Saturday, July 31, 2004

Software That Lasts 200 Years

The structure and culture of a typical prepackaged software company is not attuned to the long-term needs of society for software that is part of its infrastructure. This essay discusses the ecosystem needed for development that better meets those needs.

I have not heard of a software development environment being called an ecosystem before, however it is an interesting concept. Shallow ponds could be considered small software companies, with each company having it's own lilypads of silo'ed groups working on ideas. Every once and awhile someone would hop from lilypad to lilypad, trying different roles & working with other people in the company. Sometimes they would miss a leap and fall in the water, other times they would make the separate lilypad's grow, until there is no water left to fall into.

The shallow pond concept could relate to many things. If you are a corner variety store you are in a shallow pond. If you are a Wal-Mart you are an ocean, or a Northern Snakehead invading all ponds, depending on your perspective..

The knowledge, with the weekend catch, that there is more than one fish in the Crofton pond is what is keeping biologists awake at night.

"Our biggest fear is that there are more than one and they'll reproduce," said Lunsford.

Sounds like a line straight out of Aliens. "She'll breed. You'll die."

A second fear, based on the fish's ability to breathe out of water and travel across land, is that the snakehead could leave the pond and travel the 75 feet (23 meters) or so to the Little Patuxent River, and from there invade the state's river system.

I always got a kick out of that image; this big ugly snakehead fish chasing stray dogs and cats around our neighbourhoods before jumping back in the local river.

Not sure what I'm getting at here but the essay is a good read if you are interested in that kind of stuff. Some of the highlights:

We need to start thinking about software in a way more like how we think about building bridges, dams, and sewers.

The problem with this concept is that only government should then be building software, since it will cost so bloody much.

The most successful prepackaged software applications have been those that may be inexpensively customized to meet the needs of users by developers with less and less computer skills, most desirably by the users themselves, or that form a base on which other prepackaged or custom software are built.

Simplicity is key. If somebody doesn't understand something or has to make an effort to understand it, they usually leave it alone until someone more curious picks it up and starts talking about it again, and then they will want it. People actually run away whenever something new and different shows up at their door. Change is dangerous in the minds of many.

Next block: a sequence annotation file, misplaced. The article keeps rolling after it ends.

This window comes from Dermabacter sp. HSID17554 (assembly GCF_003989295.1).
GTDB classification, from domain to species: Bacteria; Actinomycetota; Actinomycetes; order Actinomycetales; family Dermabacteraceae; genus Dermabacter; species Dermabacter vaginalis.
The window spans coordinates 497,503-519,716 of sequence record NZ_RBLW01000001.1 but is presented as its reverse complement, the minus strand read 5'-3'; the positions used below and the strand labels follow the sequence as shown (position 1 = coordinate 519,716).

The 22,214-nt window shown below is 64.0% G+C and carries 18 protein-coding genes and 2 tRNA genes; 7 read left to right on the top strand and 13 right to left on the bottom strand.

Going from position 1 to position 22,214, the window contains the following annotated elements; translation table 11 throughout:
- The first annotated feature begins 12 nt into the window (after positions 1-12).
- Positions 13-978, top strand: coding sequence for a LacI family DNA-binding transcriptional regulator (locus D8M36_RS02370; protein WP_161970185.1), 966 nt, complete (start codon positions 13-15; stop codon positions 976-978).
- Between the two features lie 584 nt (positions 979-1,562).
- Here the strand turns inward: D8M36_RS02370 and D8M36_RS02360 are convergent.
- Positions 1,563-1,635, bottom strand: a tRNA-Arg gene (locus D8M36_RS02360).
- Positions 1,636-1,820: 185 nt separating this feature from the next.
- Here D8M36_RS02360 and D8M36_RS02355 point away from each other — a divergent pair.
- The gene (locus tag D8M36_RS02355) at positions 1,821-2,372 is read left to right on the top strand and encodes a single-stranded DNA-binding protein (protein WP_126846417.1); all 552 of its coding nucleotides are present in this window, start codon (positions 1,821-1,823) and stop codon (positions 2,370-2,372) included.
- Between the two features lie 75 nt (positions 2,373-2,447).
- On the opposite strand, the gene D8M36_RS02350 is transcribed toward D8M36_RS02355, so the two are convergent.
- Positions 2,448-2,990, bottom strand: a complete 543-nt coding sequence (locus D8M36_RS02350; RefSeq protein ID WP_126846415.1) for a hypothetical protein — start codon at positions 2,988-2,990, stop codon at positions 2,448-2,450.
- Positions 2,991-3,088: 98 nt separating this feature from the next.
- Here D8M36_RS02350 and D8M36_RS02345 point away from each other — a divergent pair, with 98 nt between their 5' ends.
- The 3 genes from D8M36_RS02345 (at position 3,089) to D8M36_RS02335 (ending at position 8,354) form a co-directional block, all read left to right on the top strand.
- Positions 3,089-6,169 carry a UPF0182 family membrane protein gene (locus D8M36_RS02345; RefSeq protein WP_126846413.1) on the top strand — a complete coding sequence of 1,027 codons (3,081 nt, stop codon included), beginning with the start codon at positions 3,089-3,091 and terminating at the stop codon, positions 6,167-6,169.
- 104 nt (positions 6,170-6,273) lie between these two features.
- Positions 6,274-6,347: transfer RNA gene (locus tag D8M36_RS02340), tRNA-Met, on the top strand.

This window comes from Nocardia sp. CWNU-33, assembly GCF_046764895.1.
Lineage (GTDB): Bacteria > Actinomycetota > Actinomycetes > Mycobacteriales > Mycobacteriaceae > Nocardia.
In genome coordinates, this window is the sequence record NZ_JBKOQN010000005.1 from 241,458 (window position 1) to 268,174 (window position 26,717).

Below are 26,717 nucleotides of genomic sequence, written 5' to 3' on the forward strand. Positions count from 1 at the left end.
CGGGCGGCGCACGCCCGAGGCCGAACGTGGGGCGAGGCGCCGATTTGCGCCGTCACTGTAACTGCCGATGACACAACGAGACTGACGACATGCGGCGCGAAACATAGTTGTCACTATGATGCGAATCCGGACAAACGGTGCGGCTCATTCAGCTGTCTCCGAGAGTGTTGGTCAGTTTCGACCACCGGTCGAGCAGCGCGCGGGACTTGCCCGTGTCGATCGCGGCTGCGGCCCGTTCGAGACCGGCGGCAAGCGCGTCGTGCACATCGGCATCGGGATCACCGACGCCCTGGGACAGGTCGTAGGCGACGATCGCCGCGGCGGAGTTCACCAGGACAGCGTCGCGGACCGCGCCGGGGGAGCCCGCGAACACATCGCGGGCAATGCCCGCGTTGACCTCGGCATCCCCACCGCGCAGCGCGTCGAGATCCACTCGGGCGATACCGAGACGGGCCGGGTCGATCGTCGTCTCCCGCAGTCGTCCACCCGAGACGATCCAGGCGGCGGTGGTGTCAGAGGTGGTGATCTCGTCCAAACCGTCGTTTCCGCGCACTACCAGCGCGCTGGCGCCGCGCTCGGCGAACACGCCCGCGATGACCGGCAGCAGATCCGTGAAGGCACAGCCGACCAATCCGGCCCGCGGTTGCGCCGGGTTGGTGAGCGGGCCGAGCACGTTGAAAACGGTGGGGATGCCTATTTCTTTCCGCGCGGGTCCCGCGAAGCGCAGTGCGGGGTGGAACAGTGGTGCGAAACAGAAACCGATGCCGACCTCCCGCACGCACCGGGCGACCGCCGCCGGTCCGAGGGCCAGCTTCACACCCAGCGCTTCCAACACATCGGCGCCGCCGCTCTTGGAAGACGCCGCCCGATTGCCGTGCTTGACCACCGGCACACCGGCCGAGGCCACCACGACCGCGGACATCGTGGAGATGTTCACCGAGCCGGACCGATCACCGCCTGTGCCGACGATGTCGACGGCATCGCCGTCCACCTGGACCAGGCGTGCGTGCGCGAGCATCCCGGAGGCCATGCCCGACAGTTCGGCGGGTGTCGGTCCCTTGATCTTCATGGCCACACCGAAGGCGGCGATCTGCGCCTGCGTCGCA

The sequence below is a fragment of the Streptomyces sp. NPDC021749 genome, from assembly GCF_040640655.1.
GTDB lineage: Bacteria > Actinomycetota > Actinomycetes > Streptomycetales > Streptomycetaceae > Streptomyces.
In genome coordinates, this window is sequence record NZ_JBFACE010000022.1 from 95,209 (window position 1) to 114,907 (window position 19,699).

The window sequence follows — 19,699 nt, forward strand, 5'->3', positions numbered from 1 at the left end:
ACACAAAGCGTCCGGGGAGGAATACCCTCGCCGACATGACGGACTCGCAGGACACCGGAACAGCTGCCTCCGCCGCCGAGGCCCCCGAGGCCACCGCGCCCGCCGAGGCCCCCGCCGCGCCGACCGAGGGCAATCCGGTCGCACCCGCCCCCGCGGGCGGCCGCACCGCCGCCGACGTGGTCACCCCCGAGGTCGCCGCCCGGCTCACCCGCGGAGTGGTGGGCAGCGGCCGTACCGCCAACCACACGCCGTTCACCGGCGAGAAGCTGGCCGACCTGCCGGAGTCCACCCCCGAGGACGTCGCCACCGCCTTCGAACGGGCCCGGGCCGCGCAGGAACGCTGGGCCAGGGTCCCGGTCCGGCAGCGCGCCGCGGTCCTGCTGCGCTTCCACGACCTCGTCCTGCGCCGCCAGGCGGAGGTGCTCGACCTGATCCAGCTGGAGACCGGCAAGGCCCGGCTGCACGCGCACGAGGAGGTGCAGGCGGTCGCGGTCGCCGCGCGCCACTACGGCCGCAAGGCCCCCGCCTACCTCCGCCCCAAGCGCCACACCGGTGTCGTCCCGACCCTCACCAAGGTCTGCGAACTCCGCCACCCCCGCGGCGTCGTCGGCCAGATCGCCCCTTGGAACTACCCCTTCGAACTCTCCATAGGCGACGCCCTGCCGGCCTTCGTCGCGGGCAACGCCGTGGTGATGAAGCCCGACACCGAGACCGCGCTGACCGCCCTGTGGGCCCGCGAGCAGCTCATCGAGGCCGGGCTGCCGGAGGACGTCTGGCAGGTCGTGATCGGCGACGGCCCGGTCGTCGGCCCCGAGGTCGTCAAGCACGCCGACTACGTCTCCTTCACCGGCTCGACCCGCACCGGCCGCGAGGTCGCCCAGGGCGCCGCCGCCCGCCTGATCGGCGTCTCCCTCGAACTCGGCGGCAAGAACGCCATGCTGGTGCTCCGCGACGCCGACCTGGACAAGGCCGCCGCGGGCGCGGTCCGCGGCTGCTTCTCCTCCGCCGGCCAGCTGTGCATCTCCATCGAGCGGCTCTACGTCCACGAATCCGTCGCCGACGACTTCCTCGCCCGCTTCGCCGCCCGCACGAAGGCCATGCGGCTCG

The software itself may be available with no or little charge, but the organization is set up so that support of various sorts is provided by the company which has special knowledge of, and access to, the product. Again, there is a culture of obsolescence, to keep customers upgrading to new versions and paying for maintenance.

This is kind of like the story about how the Cadillac got its fins, and how the environment got laid to waste over the culture of obsolescence.

As part of this, buyers must get used to funding projects in advance. This is already the case in many areas, and the addition of cooperative funding with others can lower the costs or increase the scope of potential projects. Buyer funding lowers the requirement for potential "big hits" to incentivize development.

I like this idea the most of all. Warren Buffett's business model and many others is successfully based on the idea of gathering capital in advance, using part of the money to grow the business and then diversifying into larger growth-potential investments, not necessarily in the same industry.

A prepaid software plan sounds like a plan to me. If someone has already been paid they have the necessary capital to grow and prosper. If someone is constantly collecting payments they are getting the short end of the stick.

Warren Buffet's quote goes something like this:

"How do you tell the difference between a wealthy man and a poor man. The poor man signs the front of a cheque, the wealthy man signs the back"


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